Wednesday, August 24, 2016


Georgia

Russia Receives First Batch Of Georgian Wine After Seven-Year Break

Some say Georgia's wine industry has actually benefited from its exclusion from the Russian market.
Some say Georgia's wine industry has actually benefited from its exclusion from the Russian market.

Related Articles

Something Old, Something New: Georgian Wines Adapt To Changing Market

Russia's embargo of Georgian wines may have turned out to be a blessing in disguise. To reach new markets, the country's winemakers are adopting new European technologies -- and rediscovering ancient Georgian traditions.
Georgia has resumed wine exports to Russia for the first time since 2006, with a first batch of 30,000 bottles from the Dugladze winery crossing the Georgia-Russia border on June 15.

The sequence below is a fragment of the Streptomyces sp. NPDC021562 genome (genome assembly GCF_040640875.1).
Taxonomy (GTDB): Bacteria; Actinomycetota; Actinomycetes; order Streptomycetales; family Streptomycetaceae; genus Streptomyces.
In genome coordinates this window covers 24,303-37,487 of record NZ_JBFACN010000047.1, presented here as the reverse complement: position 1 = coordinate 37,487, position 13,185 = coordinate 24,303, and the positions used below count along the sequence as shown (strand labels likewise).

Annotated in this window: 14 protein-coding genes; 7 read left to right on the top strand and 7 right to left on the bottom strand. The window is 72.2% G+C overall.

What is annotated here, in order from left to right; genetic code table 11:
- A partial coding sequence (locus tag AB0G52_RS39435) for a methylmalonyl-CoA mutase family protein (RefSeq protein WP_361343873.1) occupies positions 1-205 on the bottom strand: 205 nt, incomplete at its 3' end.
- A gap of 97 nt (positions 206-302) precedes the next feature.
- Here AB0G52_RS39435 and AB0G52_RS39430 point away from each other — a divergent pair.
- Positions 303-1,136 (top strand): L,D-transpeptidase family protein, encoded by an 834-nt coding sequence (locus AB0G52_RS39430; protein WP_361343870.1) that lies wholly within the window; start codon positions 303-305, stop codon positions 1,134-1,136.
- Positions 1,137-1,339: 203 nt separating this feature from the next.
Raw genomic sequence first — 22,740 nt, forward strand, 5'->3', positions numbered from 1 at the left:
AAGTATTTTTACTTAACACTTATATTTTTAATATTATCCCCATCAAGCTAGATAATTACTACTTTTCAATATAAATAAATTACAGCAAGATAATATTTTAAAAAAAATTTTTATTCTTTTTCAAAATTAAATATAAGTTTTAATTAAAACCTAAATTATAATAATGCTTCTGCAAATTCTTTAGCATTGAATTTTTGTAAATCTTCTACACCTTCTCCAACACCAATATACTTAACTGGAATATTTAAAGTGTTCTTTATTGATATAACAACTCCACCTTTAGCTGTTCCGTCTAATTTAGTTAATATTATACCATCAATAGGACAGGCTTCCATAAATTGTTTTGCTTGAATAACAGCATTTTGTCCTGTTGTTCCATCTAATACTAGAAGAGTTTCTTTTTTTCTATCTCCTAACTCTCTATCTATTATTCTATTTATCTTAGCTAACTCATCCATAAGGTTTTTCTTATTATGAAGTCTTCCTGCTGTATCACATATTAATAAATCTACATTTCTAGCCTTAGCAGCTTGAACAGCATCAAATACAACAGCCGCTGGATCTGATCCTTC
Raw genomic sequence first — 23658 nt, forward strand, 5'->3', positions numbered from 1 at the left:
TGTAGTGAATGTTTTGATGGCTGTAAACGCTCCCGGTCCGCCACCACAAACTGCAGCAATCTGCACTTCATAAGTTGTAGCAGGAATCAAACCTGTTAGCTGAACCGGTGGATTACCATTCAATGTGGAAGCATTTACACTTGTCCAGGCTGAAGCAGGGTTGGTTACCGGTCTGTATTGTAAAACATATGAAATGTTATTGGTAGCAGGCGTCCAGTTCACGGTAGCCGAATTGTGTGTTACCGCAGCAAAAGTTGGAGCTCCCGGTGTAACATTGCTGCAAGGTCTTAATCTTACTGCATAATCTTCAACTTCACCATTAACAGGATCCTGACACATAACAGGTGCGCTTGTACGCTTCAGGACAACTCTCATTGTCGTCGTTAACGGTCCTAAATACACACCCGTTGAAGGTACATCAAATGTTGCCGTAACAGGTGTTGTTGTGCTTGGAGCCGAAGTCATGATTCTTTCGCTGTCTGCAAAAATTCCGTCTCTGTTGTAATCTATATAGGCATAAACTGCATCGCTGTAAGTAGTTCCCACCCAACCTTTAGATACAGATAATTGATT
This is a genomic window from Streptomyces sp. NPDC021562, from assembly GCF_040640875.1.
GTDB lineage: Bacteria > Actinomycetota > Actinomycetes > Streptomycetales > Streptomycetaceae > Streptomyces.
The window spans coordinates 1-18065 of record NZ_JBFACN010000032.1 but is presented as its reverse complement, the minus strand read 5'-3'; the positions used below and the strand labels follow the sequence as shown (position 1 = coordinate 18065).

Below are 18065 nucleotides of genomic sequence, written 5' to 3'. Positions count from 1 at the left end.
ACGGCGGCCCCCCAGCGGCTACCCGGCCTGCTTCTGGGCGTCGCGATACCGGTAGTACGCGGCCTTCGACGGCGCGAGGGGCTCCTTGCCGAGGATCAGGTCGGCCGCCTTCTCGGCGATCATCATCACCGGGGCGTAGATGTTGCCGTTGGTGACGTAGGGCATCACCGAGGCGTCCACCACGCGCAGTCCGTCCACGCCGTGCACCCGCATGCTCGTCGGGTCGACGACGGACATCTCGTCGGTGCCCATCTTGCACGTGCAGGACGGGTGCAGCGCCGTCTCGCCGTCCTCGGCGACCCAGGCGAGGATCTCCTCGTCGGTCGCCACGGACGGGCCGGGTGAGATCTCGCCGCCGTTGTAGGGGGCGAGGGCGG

Russia banned the import of Georgian and Moldovan wine after Russia’s chief health inspector, Gennady Onishchenko, claimed the potables were contaminated with heavy metals and pesticides.

The ban was seen by critics as an attempt by Moscow to punish Tbilisi and Chisinau for their pro-Western stance.

Moldova was allowed to resume wine exports to Russia in 2007.

Onishchenko announced in March this year that a number of Georgian wines and mineral waters had passed new health checks and were being allowed back into Russia.

Russia is expected to import about 10 million bottles of Georgian wine and cognac in 2013 alone.

Based on reporting by ITAR-TASS and Bloomberg

Most Popular

Editor's Picks